How important are visual elements to you in your live performances?

It’s not something we’ve put a lot of time into just yet, but would really like to. At the moment, the focus is on the performance and the music, but as the stages and audiences get bigger I think it will become more important. We have some visuals we sometimes project behind the stage featuring Adam’s artwork, but I’d like to experiment with some onstage lighting. I have this idea to get a neon sign made of the “E” from Empathy Test as it’s a really interesting shape.

Do you believe that every song is about something? Or do you think songwriters just write what sounds cool?

The first album I knew all the lyrics to was Oasis, “What’s The Story Morning Glory.” I was utterly disappointed when I heard Noel Gallagher say there was no such girl as “Sally” (Don’t Look Back in Anger). I think songs may not mean anything literally, but they’re always about something, whether it’s a feeling or abstract thought process, just like poetry. And people find their own meaning in things.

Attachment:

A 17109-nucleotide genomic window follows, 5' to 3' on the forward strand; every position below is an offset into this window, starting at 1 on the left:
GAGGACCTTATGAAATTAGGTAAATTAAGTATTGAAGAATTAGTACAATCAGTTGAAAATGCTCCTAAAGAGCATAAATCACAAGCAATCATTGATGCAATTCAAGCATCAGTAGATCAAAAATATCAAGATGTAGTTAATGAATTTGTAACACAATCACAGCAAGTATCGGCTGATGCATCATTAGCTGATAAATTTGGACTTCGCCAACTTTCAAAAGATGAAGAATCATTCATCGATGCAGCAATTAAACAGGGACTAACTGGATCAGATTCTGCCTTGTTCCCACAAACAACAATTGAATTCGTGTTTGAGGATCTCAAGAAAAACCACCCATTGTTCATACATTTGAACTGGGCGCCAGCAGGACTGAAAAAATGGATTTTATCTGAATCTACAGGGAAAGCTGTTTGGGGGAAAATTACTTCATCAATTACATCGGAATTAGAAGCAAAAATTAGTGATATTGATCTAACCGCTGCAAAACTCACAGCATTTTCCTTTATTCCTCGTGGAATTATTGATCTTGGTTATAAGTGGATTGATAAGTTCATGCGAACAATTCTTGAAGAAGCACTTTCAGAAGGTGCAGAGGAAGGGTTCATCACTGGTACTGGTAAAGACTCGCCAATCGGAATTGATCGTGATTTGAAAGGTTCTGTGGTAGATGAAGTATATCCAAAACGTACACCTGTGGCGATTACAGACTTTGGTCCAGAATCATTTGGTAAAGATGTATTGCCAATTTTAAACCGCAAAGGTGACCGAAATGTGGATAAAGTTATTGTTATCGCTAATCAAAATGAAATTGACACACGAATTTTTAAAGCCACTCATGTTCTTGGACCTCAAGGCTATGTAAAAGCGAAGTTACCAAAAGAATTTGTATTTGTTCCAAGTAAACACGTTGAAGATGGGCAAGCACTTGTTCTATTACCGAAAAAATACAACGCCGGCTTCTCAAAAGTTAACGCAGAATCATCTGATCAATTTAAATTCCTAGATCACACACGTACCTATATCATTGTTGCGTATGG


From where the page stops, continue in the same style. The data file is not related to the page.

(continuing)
My girlfriend, for example, thought that Empathy Test’s Here Is The Place, a song literally about choosing a place you’d like to be buried, was about growing up and leaving your childhood behind. And when I thought about it, that made just us much sense as my version, so why not?

What’s next for you? Is there an upcoming tour?

We go on a tour of the UK and Germany from the 16th of September, for two weeks. We start off in Bristol and finish up back in London on the 2nd of October. I literally cannot wait.

Where can we find out more about you? Social media links?